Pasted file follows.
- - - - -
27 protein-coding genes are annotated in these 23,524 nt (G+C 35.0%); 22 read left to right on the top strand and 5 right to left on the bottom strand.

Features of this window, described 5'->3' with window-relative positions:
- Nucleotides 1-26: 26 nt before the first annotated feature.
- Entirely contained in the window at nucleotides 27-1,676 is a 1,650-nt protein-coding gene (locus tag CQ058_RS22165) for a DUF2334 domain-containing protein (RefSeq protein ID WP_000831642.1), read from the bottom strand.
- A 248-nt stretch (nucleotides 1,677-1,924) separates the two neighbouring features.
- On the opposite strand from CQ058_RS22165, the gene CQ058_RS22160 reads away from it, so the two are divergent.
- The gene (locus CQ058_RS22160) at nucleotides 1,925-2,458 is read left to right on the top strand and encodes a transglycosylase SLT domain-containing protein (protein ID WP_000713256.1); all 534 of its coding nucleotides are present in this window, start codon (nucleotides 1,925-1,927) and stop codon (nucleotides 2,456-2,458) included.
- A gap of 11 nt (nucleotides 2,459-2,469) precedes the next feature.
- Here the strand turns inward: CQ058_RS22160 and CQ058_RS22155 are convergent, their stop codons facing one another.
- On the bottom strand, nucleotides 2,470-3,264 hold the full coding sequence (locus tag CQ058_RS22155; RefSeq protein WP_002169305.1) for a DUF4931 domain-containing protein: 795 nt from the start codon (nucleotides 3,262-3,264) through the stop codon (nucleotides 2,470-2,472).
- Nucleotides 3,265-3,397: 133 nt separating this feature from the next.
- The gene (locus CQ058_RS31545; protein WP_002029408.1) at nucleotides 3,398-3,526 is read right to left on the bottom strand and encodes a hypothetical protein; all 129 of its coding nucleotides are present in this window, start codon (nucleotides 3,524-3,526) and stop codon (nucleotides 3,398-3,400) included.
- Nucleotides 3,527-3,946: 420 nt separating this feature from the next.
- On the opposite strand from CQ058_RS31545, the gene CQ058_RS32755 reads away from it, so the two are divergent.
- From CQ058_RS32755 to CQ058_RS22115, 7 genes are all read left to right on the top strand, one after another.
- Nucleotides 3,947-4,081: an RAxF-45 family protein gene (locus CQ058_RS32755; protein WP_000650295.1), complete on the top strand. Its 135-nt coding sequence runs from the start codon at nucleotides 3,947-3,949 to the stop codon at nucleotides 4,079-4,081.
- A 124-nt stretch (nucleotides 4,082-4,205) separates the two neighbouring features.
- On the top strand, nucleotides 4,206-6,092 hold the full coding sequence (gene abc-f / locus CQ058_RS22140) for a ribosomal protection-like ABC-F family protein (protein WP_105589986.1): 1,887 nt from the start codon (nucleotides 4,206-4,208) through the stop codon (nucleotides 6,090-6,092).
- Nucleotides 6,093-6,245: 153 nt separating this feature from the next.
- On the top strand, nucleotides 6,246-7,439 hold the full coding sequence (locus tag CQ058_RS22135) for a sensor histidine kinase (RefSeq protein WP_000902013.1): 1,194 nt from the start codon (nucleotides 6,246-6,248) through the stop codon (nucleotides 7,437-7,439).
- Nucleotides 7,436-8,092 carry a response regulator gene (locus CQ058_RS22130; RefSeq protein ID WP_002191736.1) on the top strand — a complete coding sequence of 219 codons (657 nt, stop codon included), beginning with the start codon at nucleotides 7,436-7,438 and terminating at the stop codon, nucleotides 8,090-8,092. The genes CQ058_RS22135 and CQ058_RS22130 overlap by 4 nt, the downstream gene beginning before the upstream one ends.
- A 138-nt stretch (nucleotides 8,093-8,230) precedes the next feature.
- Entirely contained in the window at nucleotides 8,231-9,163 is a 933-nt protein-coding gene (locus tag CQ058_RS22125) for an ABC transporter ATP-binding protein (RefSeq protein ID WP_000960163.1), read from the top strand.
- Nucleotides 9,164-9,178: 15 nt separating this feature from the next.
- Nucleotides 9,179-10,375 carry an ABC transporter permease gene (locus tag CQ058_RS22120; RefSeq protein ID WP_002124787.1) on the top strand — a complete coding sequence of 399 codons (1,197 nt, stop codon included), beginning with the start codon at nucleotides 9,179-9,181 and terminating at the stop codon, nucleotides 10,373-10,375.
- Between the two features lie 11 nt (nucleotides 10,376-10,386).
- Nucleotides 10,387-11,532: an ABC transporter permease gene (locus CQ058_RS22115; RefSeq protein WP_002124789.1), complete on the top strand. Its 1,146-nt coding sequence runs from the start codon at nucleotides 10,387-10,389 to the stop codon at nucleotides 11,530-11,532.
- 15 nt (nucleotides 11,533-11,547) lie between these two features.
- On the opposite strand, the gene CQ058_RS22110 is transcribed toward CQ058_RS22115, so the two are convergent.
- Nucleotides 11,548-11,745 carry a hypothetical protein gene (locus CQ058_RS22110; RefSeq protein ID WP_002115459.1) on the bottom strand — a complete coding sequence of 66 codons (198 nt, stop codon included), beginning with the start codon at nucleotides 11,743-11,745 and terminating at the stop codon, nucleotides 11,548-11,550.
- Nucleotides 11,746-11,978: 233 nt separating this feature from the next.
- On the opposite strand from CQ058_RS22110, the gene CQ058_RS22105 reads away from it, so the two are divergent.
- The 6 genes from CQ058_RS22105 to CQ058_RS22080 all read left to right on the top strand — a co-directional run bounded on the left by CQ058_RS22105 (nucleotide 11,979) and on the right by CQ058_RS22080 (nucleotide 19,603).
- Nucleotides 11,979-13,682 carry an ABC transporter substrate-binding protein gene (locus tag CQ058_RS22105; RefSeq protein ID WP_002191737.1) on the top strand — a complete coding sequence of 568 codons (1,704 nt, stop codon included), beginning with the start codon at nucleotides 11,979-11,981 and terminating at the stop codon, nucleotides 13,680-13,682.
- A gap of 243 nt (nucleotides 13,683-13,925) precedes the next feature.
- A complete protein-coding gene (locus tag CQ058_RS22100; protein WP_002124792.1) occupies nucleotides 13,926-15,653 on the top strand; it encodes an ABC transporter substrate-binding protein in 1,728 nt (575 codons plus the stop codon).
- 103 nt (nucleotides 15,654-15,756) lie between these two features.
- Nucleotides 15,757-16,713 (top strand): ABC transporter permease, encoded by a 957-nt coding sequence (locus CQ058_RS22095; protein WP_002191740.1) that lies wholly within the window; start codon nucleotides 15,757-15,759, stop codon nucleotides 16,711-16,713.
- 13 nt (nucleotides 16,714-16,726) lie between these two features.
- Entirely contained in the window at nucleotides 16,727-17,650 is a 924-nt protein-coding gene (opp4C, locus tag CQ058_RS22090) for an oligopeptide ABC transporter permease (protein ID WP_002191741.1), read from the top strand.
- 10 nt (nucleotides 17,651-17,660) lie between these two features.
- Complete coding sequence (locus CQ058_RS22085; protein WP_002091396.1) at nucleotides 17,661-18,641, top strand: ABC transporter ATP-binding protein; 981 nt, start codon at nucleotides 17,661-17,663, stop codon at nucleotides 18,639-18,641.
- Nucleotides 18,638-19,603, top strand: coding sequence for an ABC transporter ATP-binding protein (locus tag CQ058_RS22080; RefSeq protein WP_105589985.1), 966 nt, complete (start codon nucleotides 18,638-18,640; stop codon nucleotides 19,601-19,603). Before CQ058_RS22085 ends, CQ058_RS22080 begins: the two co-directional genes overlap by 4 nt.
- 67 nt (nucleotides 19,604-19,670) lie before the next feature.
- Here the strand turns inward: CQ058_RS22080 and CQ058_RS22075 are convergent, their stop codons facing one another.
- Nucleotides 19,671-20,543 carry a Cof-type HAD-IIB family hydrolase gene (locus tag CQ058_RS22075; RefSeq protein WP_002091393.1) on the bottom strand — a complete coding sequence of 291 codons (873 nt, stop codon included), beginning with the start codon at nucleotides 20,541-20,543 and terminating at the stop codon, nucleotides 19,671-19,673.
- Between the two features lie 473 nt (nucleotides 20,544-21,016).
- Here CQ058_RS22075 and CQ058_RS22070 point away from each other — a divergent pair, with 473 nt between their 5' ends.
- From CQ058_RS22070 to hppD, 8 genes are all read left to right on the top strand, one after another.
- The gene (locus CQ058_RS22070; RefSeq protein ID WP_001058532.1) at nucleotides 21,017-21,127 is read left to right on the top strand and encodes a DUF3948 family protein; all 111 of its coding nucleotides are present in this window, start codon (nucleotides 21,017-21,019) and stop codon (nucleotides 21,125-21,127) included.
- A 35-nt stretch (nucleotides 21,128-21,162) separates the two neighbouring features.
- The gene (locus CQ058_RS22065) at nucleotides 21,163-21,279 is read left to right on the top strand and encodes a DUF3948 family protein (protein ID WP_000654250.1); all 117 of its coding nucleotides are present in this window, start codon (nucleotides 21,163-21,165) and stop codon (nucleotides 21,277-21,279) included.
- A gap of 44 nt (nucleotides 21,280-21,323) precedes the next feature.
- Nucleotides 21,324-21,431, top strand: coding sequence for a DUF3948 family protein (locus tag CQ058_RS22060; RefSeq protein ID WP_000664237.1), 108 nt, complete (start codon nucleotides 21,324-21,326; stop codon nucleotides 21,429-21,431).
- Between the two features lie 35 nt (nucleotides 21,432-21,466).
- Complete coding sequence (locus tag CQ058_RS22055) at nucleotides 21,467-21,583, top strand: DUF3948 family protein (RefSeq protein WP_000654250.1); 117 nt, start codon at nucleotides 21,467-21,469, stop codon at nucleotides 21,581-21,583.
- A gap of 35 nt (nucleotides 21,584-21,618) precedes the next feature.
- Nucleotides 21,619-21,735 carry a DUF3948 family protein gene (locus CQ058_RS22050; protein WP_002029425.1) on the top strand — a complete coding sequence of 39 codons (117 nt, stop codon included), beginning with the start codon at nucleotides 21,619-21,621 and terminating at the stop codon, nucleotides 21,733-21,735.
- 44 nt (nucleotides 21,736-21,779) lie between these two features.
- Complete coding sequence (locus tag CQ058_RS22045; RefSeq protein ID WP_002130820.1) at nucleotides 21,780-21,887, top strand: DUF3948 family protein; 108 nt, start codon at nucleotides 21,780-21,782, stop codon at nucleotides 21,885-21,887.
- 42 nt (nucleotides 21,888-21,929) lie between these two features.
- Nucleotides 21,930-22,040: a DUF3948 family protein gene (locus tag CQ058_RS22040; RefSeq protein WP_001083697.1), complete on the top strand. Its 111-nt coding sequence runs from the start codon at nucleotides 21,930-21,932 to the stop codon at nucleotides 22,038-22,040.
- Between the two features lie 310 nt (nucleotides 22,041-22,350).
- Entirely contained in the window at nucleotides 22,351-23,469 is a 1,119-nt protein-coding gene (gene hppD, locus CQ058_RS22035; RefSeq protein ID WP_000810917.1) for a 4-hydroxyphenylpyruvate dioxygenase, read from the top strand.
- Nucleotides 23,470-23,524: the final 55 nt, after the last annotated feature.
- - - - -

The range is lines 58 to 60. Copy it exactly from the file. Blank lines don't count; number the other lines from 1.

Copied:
- Nucleotides 21,619-21,735 carry a DUF3948 family protein gene (locus CQ058_RS22050; protein WP_002029425.1) on the top strand — a complete coding sequence of 39 codons (117 nt, stop codon included), beginning with the start codon at nucleotides 21,619-21,621 and terminating at the stop codon, nucleotides 21,733-21,735.
- 44 nt (nucleotides 21,736-21,779) lie between these two features.
- Complete coding sequence (locus tag CQ058_RS22045; RefSeq protein ID WP_002130820.1) at nucleotides 21,780-21,887, top strand: DUF3948 family protein; 108 nt, start codon at nucleotides 21,780-21,782, stop codon at nucleotides 21,885-21,887.